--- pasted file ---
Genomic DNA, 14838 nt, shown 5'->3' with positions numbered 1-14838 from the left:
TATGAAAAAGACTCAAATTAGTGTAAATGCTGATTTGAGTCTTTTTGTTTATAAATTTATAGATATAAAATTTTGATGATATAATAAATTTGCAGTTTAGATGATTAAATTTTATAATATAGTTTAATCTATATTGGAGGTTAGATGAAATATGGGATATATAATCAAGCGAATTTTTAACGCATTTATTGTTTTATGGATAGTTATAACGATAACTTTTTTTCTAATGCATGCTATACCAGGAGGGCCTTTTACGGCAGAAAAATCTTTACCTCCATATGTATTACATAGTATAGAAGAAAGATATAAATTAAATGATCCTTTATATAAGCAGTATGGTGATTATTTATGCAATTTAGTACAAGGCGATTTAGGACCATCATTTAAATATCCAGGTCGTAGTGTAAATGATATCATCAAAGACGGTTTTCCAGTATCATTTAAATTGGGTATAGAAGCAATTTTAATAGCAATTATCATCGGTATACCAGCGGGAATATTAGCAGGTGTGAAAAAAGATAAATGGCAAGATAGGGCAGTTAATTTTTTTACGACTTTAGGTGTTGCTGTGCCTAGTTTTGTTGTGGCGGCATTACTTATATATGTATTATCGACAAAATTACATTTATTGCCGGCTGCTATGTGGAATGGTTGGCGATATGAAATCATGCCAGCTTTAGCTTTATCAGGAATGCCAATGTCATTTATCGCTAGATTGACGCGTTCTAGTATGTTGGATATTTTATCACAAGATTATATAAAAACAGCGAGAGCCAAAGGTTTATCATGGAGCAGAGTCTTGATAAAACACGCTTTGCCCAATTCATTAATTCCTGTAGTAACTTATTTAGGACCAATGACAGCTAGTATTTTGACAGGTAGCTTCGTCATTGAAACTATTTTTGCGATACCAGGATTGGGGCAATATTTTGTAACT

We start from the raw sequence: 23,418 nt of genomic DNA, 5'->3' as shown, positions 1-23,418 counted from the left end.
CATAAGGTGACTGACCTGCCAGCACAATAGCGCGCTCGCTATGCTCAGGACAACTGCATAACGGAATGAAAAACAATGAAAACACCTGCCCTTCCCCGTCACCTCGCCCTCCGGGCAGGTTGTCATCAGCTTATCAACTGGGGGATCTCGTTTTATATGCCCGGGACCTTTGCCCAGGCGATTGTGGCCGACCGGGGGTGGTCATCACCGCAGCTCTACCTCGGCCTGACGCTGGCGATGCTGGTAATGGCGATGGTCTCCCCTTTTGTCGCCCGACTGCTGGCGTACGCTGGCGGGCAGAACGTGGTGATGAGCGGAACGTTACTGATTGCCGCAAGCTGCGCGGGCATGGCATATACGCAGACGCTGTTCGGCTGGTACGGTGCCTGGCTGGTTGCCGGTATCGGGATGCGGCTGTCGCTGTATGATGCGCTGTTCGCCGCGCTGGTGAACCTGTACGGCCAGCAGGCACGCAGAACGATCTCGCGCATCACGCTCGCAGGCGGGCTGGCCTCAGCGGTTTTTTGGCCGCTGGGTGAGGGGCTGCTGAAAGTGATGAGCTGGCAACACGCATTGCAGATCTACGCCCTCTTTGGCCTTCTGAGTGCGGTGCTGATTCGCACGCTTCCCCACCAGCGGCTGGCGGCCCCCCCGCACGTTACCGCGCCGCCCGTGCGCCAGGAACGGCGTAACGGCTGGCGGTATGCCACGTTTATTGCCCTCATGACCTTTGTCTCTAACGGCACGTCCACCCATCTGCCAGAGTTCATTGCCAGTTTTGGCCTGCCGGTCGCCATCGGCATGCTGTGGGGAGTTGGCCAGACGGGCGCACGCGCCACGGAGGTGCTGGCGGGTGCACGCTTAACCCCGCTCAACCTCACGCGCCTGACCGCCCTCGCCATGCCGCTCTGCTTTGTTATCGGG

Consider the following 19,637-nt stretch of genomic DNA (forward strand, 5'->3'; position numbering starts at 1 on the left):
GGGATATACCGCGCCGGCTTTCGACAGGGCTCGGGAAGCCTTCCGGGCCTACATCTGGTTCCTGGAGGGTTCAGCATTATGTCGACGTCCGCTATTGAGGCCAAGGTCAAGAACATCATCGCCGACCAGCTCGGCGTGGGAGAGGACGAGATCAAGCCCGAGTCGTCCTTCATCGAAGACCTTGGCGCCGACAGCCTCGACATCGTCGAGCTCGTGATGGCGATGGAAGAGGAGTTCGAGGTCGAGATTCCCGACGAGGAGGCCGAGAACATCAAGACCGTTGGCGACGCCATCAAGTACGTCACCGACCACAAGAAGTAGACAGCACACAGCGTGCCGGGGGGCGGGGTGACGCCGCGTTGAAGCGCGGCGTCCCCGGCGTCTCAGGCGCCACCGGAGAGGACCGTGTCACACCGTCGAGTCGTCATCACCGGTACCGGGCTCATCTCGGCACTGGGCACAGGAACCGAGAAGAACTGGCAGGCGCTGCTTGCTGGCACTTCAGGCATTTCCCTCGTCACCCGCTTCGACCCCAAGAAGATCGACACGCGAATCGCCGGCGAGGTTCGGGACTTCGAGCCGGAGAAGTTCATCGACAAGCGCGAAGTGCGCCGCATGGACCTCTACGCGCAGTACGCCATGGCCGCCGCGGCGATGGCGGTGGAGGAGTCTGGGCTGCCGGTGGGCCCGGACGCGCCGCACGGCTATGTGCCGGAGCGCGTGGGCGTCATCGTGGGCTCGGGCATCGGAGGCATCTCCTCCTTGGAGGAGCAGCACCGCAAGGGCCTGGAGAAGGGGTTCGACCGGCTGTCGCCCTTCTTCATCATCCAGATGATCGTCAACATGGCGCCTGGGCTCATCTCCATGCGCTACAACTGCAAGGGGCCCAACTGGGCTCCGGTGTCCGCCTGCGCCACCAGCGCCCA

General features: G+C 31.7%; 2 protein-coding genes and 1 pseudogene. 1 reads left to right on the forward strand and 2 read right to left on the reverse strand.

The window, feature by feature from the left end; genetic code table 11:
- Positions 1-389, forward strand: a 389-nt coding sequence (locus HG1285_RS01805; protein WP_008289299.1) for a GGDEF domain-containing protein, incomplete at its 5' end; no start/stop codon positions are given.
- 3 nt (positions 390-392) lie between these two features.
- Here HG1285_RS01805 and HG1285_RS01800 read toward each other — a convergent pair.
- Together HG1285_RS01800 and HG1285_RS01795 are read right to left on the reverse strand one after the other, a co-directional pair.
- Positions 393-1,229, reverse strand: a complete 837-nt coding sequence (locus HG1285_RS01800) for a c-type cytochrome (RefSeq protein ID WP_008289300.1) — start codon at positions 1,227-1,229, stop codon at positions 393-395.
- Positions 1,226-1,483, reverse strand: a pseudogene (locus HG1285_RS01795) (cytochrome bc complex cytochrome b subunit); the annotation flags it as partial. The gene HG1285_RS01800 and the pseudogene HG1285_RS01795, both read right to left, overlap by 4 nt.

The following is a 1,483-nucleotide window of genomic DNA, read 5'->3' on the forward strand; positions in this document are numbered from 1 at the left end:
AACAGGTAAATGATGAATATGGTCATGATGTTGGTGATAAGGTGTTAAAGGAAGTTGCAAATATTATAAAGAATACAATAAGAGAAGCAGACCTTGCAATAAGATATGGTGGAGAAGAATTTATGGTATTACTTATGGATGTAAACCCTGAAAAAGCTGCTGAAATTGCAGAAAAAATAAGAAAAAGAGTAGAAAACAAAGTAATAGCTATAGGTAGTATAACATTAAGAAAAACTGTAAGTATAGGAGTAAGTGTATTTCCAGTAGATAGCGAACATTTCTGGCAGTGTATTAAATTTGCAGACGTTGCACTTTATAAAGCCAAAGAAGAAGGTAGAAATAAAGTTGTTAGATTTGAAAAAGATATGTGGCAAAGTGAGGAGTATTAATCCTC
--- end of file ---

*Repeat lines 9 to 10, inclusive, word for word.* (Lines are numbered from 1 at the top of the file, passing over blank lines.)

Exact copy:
- Positions 1-389, forward strand: a 389-nt coding sequence (locus HG1285_RS01805; protein WP_008289299.1) for a GGDEF domain-containing protein, incomplete at its 5' end; no start/stop codon positions are given.
- 3 nt (positions 390-392) lie between these two features.